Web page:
Despite the warm welcome Obama received Saturday night, some members of the gay and lesbian community have been disheartened not only by what they perceive as the president’s glacial pace, but by the one-step-forward, one-step-backward progress on the state level. Their Exhibit A is California’s Proposition 8, which halted same-sex marriages after they had been permitted by the state Supreme Court. (Obama has said he opposes same-sex marriage.)

Now activists promise to exert a new push for more rights with respect to marriage, adoption, the workplace, immigration and other realms.

Denis Dison, a spokesman for the Gay & Lesbian Victory Fund, which supports openly gay and lesbian office-seekers and elected officials, gives Obama a grade of “incomplete.”

Some protesters gathered outside the convention hall Saturday, and among them was Mark Katzenberger, 53, a software instructor from San Francisco, who pronounced the president’s record “miserable.” Katzenberger held a sign reading: “How about the Audacity of Action, Mr. President?”

The uneven track record to date has Cleve Jones, 54, a former aide to late gay rights leader Harvey Milk, fed up with what he termed “incrementalism” and tired of politicians telling activists to prioritize their demands. He compared his cause to the civil rights struggles of the 1960s. “We want equal protection under the law on all matters governed by civil law -- in all 50 states. That’s also known as the 14th Amendment,” he said.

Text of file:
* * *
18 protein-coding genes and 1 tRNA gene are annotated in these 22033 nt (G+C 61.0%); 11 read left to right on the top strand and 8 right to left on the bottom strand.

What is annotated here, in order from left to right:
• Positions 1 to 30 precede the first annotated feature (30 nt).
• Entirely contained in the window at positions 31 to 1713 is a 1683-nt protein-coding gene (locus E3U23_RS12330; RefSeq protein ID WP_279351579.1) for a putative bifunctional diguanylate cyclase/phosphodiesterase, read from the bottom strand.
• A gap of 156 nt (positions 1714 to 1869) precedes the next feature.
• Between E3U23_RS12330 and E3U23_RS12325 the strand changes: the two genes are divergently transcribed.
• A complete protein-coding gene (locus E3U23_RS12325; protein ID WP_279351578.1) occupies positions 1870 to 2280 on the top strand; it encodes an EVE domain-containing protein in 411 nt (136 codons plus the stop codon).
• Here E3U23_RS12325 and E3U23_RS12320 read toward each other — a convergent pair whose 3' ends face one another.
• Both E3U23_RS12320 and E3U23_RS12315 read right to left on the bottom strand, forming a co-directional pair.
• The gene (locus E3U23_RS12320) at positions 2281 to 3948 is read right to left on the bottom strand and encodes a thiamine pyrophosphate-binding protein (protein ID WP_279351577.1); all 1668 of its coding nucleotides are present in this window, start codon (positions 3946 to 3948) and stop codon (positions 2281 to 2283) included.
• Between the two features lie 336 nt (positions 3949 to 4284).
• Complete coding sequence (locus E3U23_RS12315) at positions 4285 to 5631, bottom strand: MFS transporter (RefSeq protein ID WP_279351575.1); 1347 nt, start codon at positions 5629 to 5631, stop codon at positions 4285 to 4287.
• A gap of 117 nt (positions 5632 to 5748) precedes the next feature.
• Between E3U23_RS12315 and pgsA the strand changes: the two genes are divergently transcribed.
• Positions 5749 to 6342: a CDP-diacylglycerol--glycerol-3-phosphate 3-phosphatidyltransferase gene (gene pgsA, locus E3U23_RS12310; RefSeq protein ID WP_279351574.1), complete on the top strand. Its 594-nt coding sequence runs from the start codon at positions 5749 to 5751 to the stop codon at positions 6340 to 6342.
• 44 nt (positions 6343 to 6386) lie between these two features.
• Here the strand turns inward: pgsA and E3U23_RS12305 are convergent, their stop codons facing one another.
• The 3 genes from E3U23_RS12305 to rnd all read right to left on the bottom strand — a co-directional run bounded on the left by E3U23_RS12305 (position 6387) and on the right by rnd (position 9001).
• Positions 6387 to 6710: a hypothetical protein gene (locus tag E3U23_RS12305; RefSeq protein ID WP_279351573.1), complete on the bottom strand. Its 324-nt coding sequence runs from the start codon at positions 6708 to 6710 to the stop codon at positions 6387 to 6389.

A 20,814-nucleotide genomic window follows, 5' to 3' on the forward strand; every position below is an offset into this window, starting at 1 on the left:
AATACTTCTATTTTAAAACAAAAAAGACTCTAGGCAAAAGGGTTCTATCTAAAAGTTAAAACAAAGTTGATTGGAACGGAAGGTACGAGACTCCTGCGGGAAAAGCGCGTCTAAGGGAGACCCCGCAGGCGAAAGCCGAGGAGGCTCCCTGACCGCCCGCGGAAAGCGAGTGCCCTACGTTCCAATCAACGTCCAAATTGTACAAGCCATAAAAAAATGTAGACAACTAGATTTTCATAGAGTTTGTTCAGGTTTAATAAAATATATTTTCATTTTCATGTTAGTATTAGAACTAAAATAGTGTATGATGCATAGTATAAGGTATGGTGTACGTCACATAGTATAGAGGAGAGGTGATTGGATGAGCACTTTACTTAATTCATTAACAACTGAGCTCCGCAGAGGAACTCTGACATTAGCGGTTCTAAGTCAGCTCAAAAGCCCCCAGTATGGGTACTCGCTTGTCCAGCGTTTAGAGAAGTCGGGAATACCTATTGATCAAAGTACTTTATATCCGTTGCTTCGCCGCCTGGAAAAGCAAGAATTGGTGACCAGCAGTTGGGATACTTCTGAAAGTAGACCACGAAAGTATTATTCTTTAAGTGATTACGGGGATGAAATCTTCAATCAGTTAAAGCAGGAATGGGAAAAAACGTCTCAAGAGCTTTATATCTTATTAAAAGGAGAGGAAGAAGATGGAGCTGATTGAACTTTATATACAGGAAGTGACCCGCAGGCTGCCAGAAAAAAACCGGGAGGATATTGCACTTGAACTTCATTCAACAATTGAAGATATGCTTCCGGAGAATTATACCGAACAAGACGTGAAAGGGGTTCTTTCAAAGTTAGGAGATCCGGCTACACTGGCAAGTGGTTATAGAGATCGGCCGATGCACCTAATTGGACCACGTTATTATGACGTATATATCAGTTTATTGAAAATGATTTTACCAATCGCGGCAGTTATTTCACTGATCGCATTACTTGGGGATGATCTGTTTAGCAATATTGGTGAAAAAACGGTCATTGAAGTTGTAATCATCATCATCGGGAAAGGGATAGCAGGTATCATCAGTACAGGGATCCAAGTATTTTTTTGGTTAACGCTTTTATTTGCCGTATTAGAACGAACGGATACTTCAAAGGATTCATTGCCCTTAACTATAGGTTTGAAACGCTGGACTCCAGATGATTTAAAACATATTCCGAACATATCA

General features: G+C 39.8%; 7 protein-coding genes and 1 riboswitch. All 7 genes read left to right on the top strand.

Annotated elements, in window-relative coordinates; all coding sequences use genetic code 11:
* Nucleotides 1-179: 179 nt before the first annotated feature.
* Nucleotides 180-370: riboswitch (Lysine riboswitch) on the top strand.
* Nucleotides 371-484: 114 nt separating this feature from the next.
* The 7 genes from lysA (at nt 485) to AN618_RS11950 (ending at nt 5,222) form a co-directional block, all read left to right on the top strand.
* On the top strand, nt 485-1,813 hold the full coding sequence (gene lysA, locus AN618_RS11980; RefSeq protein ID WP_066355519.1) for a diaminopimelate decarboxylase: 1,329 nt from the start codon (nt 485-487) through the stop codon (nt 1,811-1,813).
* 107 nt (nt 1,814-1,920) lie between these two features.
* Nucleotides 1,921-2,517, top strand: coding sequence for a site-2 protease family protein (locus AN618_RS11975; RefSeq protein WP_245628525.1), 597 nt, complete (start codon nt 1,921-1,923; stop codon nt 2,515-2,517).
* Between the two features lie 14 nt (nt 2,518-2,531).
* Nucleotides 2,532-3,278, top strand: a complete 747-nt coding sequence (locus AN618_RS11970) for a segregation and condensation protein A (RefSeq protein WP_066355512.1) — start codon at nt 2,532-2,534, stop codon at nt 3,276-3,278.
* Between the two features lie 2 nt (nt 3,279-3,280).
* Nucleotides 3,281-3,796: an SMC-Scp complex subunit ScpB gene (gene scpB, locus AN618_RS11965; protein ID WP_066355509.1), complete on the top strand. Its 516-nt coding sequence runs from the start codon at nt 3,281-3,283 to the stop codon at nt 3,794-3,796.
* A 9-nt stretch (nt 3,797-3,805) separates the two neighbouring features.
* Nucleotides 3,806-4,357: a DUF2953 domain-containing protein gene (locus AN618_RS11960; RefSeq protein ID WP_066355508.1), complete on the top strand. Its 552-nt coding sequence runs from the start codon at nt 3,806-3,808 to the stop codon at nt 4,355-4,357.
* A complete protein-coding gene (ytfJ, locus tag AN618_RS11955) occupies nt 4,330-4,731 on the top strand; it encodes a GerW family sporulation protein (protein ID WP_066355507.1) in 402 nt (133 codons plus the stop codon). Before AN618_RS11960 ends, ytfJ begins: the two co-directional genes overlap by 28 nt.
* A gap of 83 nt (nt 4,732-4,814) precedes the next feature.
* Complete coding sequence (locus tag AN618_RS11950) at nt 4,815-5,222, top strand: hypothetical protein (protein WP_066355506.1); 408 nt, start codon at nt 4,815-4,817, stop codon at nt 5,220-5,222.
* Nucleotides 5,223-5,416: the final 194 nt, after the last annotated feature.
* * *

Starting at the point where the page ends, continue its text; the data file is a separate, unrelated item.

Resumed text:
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Today, Jones will lead a crowd expected to reach into the thousands in a rally, billed as the National Equality March, which will culminate with a rally at the Capitol.

Obama was the second president to appear at the annual Human Rights Campaign gala. The first was President Clinton in 1997.

At Saturday’s event, one attendee after another pronounced Obama’s speech “amazing.” LaWana Mayfield, 39, a lesbian and community organizer from Charlotte, N.C., said: “He understands the importance of equality for everyone. This is his first year in office, and he has a lot of things on his plate, but I know in my heart it will get done.”

Service members and veterans were more skeptical, wanting real results.

Ainsley Kling, 26, just completed 7 1/2 years with the Coast Guard; after her commitment was up, she left voluntarily with the rank of petty officer, second class. She wished Obama had gone further and ordered a halt to all ongoing investigations under “don’t ask, don’t tell.”